Search the Collections

Adolph Treidler
Birth Date: 
Birth Place: 
Westcliffe, Colo.
Death Date: 
Death Place: 
Flemington, N.J.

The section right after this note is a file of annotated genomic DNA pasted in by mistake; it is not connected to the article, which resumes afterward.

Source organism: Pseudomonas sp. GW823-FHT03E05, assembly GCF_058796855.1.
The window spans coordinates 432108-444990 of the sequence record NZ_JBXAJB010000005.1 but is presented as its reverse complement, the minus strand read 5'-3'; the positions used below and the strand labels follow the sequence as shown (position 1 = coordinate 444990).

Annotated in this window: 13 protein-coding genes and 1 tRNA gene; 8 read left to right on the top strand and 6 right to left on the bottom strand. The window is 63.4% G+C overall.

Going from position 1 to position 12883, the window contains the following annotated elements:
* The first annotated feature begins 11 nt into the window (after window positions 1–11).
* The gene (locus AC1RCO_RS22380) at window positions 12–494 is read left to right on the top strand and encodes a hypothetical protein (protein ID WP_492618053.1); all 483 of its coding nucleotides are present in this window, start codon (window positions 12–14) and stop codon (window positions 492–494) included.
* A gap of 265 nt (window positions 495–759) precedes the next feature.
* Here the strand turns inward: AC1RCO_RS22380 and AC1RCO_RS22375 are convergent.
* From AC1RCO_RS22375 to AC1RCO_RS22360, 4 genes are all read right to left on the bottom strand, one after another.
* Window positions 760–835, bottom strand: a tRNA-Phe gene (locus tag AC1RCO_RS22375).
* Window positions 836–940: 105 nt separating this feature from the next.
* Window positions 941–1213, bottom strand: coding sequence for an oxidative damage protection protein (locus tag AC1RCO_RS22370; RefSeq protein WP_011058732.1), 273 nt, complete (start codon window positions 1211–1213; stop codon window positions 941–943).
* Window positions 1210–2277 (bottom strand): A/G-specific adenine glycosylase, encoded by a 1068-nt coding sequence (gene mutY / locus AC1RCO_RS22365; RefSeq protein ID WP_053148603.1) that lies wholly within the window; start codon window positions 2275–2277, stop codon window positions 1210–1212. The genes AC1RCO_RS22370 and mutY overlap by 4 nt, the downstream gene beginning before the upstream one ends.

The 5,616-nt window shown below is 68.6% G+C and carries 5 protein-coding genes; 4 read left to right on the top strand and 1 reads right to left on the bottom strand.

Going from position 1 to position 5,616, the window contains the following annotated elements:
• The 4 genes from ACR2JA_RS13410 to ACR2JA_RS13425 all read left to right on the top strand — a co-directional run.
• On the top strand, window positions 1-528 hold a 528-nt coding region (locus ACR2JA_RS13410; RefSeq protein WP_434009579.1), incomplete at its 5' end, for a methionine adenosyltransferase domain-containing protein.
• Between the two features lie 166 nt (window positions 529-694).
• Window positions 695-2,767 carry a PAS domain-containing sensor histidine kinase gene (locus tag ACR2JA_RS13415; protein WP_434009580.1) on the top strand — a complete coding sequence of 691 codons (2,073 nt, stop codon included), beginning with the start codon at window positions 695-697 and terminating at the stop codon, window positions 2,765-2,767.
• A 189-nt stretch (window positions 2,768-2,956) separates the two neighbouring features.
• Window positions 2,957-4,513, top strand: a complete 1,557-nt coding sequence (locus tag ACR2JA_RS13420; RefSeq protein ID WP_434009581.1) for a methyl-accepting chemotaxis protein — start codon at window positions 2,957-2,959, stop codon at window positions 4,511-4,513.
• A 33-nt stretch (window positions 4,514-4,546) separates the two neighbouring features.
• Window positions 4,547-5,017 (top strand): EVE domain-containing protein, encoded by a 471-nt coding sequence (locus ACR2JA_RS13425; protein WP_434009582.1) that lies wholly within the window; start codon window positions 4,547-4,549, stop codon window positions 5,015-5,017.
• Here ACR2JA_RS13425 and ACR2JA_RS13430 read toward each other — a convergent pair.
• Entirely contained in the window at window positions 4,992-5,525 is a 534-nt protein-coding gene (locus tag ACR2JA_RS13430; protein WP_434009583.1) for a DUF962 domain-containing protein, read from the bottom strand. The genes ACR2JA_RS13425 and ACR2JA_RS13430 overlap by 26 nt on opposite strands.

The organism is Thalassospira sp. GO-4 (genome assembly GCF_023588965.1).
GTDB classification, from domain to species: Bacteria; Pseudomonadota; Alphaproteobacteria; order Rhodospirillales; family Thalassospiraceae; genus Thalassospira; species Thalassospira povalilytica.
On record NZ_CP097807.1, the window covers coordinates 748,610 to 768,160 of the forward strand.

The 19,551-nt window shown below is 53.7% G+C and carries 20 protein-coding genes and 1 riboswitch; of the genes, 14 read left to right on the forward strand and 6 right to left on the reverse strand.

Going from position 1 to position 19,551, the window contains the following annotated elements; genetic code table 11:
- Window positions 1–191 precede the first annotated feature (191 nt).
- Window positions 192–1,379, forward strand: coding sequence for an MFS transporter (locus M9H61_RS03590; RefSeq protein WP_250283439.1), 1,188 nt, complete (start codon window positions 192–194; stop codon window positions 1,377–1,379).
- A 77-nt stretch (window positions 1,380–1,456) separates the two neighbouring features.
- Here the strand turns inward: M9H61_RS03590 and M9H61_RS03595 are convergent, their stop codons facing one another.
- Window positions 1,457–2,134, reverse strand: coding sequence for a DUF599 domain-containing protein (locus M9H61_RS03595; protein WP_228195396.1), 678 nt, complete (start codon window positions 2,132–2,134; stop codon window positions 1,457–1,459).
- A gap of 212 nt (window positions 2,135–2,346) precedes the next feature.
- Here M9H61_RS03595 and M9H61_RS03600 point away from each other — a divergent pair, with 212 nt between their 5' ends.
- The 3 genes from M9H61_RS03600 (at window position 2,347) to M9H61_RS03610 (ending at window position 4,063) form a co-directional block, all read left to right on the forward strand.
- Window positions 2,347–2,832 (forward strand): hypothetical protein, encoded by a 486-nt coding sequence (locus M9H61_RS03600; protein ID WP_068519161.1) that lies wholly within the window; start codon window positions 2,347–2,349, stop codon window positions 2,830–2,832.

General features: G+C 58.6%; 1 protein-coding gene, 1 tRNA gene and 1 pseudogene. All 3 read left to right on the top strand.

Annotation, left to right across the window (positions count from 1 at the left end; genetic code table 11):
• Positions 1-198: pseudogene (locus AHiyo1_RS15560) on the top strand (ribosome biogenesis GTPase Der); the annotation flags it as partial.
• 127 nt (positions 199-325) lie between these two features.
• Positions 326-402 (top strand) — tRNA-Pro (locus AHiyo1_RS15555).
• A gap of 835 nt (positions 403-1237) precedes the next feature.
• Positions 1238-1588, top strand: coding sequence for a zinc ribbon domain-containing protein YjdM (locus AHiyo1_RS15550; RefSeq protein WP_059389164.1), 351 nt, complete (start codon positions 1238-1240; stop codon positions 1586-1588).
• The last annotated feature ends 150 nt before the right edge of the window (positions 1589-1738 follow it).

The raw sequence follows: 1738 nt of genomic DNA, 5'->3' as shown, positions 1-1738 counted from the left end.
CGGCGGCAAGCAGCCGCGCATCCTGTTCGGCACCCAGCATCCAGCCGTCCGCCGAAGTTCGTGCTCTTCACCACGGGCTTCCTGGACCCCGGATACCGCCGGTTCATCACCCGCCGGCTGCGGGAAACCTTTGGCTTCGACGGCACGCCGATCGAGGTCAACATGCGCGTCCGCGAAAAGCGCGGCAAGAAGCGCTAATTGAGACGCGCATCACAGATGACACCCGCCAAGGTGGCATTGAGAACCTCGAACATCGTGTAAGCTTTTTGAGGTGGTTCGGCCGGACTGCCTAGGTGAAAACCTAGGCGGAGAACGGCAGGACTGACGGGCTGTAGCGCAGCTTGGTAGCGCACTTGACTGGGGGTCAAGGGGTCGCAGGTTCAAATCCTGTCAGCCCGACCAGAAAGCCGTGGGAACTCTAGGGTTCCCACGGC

Illustrator, painter, printmaker and watercolorist Adolph Treidler is principally remembered for the many posters he created to support America’s war efforts during the two World Wars and to promote tourism to the island of Bermuda. Born in Westcliffe, Colorado in 1886, his father worked in mining in that state until the family relocated to San Francisco around 1898. Treidler attended the California School of Design from 1902 to 1904, where he studied life drawing under Arthur Frank Mathews (1860-1945) and won an honorable mention for his drawings at a student exhibition in 1903. After the San Francisco earthquake and fire of 1906, Treidler went to Chicago, where he worked for the Chicago Tribune art department and attended classes at the Chicago Academy of Fine Arts. Treidler soon moved to New York City, probably in 1908, and began studying drawing and painting under Robert Henri (1865-1929) the next year. His first magazine illustration appeared in McClure’s magazine in 1908, the year two books he illustrated were published. He went on to paint over 200 magazine covers, including works for Collier’s, Harper’s, Scribner’s, Saturday Evening Post, System Magazine and Woman’s Home Companion. By 1910 the advertising agency for Pierce Arrow automobiles had hired Treidler to create advertising art, a relationship that continued until the 1930s. His other advertising clients included Aer Lingus, A&P Supermarkets, The French (steamship) Line, Furness Cruises, New York Central (railroad) Lines, Pan-American World Airways and Wells Fargo Bank. In 1913 Treidler won the $500 first prize in the contest to create an advertising poster for the then-new San Francisco residential subdivision, St. Francis Wood. In 1915 he won the $1,000 first prize in a poster contest celebrating the 250th anniversary of the founding of Newark, N.J. In the autobiographical sketch accompanying his poster design, Treidler wrote, “I expect to get married about fifteen minutes after I get your check for $1,000.” He married Dean Fannie Daniel (ca. 1894-1982), a Missouri native then living in Brooklyn, during the following year. During World War I Treidler was a member of the executive committee of the Division of Pictorial Publicity, the organization created by Charles Dana Gibson (1867-1944) to organize the artists supporting the war effort, and created at least 16 posters. One of his best known designs, “For Every Fighter a Woman Worker,” featured a woman munitions worker holding an airplane in one hand and an artillery shell in the other; his wife Dean was the model. He won a $1,000 prize for his 1918 poster promoting the purchase of war savings stamps. With the admonition, “Help Stop This; Buy W.S.S. & Keep Him Out of America,” the poster depicted a German soldier trampling on a woman. Treidler was later criticized for appropriating the figure of the soldier from a sketch by German artist Angelo Jank (1868-1940) that had appeared in the German publication Jugend. Treidler’s successful illustration career continued after World War I, but he also created exhibited prints, drawings and water colors, and showed them (as well as his war posters) in exhibitions in New York City, Indianapolis and St. Louis. He showed prints in group shows at the New York Public Library in 1919 and 1921, prints in a 1922 group show at the American Academy of Arts and Letters (along with art by Mary Cassatt (1844-1926), Childe Hassam (1859-1935) and George Bellows (1882-1925), among others), and prints in at the Whitney Studio Club (now the Whitney Museum of American Art) in 1923. He participated in exhibitions at New York’s Art Center organized by The Stowaways, an artists’ club. He won an honorable mention for his poster submitted to the 1928 international contest to select posters advertising the forthcoming 1933 Chicago World’s Fair; an exhibit of some 60 of the posters later toured Indianapolis, Baltimore, Ithaca, Brooklyn and Harrisburg, Pa. Treidler exhibited at the Art Institute of Chicago in 1930. His association with the Bermuda Board of Trade began in 1933, leading to numerous posters, magazine advertisements, and murals in the Board’s offices in New York (1946), Toronto (1954) and London (1955). He was elected president of the Artists’ Guild in 1936, of which he was a charter member. Treidler was chairman of the Pictorial Publicity Committee of the Society of Illustrators during World War II. His poster designs included at least five posters featuring Women Ordnance Workers, noted for their red and white kerchiefs with the Ordnance symbol of an exploding cannon ball. His commercial illustration continued post-war, with his last posters for Bermuda tourism completed in 1958. Sometime in the 1940s Treidler and his wife established a summer home in Flemington, N.J., some 40 miles west of Newark, and he moved his studio there in 1958. He exhibited his watercolors depicting the landscapes of New Jersey, Bermuda and Europe as recently as 1970. Treidler died in Flemington in 1981; wife Dean passed away the following year. (TNB 9/2018) Selected bibliography: Falk, Peter Hastings, ed. Who Was Who in American Art, 1564-1975, 3 vols., vol. 3, p. 3331. Madison, Conn.: Sound View Press, 1999. Flon, Brian. “Adolph Treidler (1886-1981) Biography,” The Lusher Gallery, Schiller, Joyce K. “She’s a WOW,” Essays in Illustration, Rockwell Center for American Visual Studies, Norman Rockwell Museum, June 30, 2011.